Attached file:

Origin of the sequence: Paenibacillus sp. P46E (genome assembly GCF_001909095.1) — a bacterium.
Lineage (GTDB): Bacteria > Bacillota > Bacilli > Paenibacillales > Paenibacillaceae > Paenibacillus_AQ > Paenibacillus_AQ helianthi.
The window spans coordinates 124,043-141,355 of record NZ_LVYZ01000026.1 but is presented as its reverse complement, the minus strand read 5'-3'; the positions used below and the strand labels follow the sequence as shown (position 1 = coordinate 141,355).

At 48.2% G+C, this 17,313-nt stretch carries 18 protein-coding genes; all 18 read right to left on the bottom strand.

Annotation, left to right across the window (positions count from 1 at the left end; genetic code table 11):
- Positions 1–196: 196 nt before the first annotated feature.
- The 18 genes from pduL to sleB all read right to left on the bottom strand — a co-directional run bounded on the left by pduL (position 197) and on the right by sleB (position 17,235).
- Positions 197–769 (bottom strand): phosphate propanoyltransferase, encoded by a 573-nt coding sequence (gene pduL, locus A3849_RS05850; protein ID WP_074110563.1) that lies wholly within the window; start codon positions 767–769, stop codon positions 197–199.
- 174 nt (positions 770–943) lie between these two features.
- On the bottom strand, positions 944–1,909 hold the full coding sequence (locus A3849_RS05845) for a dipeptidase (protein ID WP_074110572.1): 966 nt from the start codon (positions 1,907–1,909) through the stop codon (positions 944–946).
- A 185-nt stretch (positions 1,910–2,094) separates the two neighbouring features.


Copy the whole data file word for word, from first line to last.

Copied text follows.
Origin of the sequence: Paenibacillus sp. P46E (genome assembly GCF_001909095.1) — a bacterium.
Lineage (GTDB): Bacteria > Bacillota > Bacilli > Paenibacillales > Paenibacillaceae > Paenibacillus_AQ > Paenibacillus_AQ helianthi.
The window spans coordinates 124,043-141,355 of record NZ_LVYZ01000026.1 but is presented as its reverse complement, the minus strand read 5'-3'; the positions used below and the strand labels follow the sequence as shown (position 1 = coordinate 141,355).

At 48.2% G+C, this 17,313-nt stretch carries 18 protein-coding genes; all 18 read right to left on the bottom strand.

Annotation, left to right across the window (positions count from 1 at the left end; genetic code table 11):
- Positions 1–196: 196 nt before the first annotated feature.
- The 18 genes from pduL to sleB all read right to left on the bottom strand — a co-directional run bounded on the left by pduL (position 197) and on the right by sleB (position 17,235).
- Positions 197–769 (bottom strand): phosphate propanoyltransferase, encoded by a 573-nt coding sequence (gene pduL, locus A3849_RS05850; protein ID WP_074110563.1) that lies wholly within the window; start codon positions 767–769, stop codon positions 197–199.
- 174 nt (positions 770–943) lie between these two features.
- On the bottom strand, positions 944–1,909 hold the full coding sequence (locus A3849_RS05845) for a dipeptidase (protein ID WP_074110572.1): 966 nt from the start codon (positions 1,907–1,909) through the stop codon (positions 944–946).
- A 185-nt stretch (positions 1,910–2,094) separates the two neighbouring features.